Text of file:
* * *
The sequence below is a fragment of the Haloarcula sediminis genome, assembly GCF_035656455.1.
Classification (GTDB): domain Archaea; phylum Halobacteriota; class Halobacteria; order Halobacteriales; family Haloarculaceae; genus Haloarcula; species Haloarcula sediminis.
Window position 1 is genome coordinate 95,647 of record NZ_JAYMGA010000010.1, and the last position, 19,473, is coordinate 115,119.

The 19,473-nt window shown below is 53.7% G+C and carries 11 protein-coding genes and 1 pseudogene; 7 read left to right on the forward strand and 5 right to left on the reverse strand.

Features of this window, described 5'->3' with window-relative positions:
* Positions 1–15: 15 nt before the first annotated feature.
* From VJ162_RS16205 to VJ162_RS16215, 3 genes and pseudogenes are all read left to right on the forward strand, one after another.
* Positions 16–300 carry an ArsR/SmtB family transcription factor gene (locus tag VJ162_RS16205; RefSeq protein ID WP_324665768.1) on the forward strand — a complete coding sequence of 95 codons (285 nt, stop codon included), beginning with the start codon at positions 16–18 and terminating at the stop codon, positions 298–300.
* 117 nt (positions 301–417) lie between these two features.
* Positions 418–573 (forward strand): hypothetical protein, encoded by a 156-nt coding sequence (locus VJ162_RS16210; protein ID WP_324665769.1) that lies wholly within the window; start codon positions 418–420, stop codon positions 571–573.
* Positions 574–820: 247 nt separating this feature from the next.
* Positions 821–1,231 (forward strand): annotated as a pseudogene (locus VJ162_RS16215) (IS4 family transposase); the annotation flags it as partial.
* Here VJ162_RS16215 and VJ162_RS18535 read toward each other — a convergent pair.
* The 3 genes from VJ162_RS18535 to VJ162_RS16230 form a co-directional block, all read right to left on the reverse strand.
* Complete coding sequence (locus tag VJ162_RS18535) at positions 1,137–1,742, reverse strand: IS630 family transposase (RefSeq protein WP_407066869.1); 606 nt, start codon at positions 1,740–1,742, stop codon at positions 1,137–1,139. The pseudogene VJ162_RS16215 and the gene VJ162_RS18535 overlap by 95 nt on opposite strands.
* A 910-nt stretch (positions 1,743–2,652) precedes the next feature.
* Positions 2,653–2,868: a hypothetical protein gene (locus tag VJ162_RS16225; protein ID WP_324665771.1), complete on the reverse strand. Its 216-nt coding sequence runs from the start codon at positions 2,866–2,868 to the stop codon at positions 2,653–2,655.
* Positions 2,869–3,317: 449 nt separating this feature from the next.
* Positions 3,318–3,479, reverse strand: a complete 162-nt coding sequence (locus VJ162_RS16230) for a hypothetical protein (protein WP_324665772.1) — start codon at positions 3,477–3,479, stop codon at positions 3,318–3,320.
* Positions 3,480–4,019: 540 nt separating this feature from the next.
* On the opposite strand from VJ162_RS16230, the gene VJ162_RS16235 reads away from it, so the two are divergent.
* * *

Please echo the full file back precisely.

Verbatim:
The sequence below is a fragment of the Haloarcula sediminis genome, assembly GCF_035656455.1.
Classification (GTDB): domain Archaea; phylum Halobacteriota; class Halobacteria; order Halobacteriales; family Haloarculaceae; genus Haloarcula; species Haloarcula sediminis.
Window position 1 is genome coordinate 95,647 of record NZ_JAYMGA010000010.1, and the last position, 19,473, is coordinate 115,119.

The 19,473-nt window shown below is 53.7% G+C and carries 11 protein-coding genes and 1 pseudogene; 7 read left to right on the forward strand and 5 right to left on the reverse strand.

Features of this window, described 5'->3' with window-relative positions:
* Positions 1–15: 15 nt before the first annotated feature.
* From VJ162_RS16205 to VJ162_RS16215, 3 genes and pseudogenes are all read left to right on the forward strand, one after another.
* Positions 16–300 carry an ArsR/SmtB family transcription factor gene (locus tag VJ162_RS16205; RefSeq protein ID WP_324665768.1) on the forward strand — a complete coding sequence of 95 codons (285 nt, stop codon included), beginning with the start codon at positions 16–18 and terminating at the stop codon, positions 298–300.
* 117 nt (positions 301–417) lie between these two features.
* Positions 418–573 (forward strand): hypothetical protein, encoded by a 156-nt coding sequence (locus VJ162_RS16210; protein ID WP_324665769.1) that lies wholly within the window; start codon positions 418–420, stop codon positions 571–573.
* Positions 574–820: 247 nt separating this feature from the next.
* Positions 821–1,231 (forward strand): annotated as a pseudogene (locus VJ162_RS16215) (IS4 family transposase); the annotation flags it as partial.
* Here VJ162_RS16215 and VJ162_RS18535 read toward each other — a convergent pair.
* The 3 genes from VJ162_RS18535 to VJ162_RS16230 form a co-directional block, all read right to left on the reverse strand.
* Complete coding sequence (locus tag VJ162_RS18535) at positions 1,137–1,742, reverse strand: IS630 family transposase (RefSeq protein WP_407066869.1); 606 nt, start codon at positions 1,740–1,742, stop codon at positions 1,137–1,139. The pseudogene VJ162_RS16215 and the gene VJ162_RS18535 overlap by 95 nt on opposite strands.
* A 910-nt stretch (positions 1,743–2,652) precedes the next feature.
* Positions 2,653–2,868: a hypothetical protein gene (locus tag VJ162_RS16225; protein ID WP_324665771.1), complete on the reverse strand. Its 216-nt coding sequence runs from the start codon at positions 2,866–2,868 to the stop codon at positions 2,653–2,655.
* Positions 2,869–3,317: 449 nt separating this feature from the next.
* Positions 3,318–3,479, reverse strand: a complete 162-nt coding sequence (locus VJ162_RS16230) for a hypothetical protein (protein WP_324665772.1) — start codon at positions 3,477–3,479, stop codon at positions 3,318–3,320.
* Positions 3,480–4,019: 540 nt separating this feature from the next.
* On the opposite strand from VJ162_RS16230, the gene VJ162_RS16235 reads away from it, so the two are divergent.